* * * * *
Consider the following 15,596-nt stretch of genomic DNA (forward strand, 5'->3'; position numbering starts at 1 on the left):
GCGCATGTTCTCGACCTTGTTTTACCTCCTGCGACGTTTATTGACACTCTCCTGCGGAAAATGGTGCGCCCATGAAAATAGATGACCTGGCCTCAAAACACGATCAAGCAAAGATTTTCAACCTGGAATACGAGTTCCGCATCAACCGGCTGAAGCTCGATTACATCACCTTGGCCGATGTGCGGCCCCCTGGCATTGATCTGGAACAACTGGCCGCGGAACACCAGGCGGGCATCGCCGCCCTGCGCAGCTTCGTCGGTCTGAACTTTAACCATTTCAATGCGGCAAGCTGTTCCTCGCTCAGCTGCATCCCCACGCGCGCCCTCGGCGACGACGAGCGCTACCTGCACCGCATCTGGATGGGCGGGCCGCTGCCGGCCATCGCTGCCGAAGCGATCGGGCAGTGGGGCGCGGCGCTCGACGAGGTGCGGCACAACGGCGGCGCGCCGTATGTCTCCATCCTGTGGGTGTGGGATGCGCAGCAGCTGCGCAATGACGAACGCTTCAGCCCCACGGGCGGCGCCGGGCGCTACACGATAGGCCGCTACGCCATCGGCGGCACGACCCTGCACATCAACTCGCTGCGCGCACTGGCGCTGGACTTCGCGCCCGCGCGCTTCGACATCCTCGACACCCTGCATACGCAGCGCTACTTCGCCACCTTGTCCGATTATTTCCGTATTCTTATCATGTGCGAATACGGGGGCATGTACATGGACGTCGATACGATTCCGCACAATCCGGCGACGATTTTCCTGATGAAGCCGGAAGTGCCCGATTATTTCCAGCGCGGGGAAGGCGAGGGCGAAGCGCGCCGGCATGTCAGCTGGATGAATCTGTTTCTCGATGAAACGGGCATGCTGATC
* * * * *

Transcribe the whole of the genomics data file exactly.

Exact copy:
Consider the following 15,596-nt stretch of genomic DNA (forward strand, 5'->3'; position numbering starts at 1 on the left):
GCGCATGTTCTCGACCTTGTTTTACCTCCTGCGACGTTTATTGACACTCTCCTGCGGAAAATGGTGCGCCCATGAAAATAGATGACCTGGCCTCAAAACACGATCAAGCAAAGATTTTCAACCTGGAATACGAGTTCCGCATCAACCGGCTGAAGCTCGATTACATCACCTTGGCCGATGTGCGGCCCCCTGGCATTGATCTGGAACAACTGGCCGCGGAACACCAGGCGGGCATCGCCGCCCTGCGCAGCTTCGTCGGTCTGAACTTTAACCATTTCAATGCGGCAAGCTGTTCCTCGCTCAGCTGCATCCCCACGCGCGCCCTCGGCGACGACGAGCGCTACCTGCACCGCATCTGGATGGGCGGGCCGCTGCCGGCCATCGCTGCCGAAGCGATCGGGCAGTGGGGCGCGGCGCTCGACGAGGTGCGGCACAACGGCGGCGCGCCGTATGTCTCCATCCTGTGGGTGTGGGATGCGCAGCAGCTGCGCAATGACGAACGCTTCAGCCCCACGGGCGGCGCCGGGCGCTACACGATAGGCCGCTACGCCATCGGCGGCACGACCCTGCACATCAACTCGCTGCGCGCACTGGCGCTGGACTTCGCGCCCGCGCGCTTCGACATCCTCGACACCCTGCATACGCAGCGCTACTTCGCCACCTTGTCCGATTATTTCCGTATTCTTATCATGTGCGAATACGGGGGCATGTACATGGACGTCGATACGATTCCGCACAATCCGGCGACGATTTTCCTGATGAAGCCGGAAGTGCCCGATTATTTCCAGCGCGGGGAAGGCGAGGGCGAAGCGCGCCGGCATGTCAGCTGGATGAATCTGTTTCTCGATGAAACGGGCATGCTGATC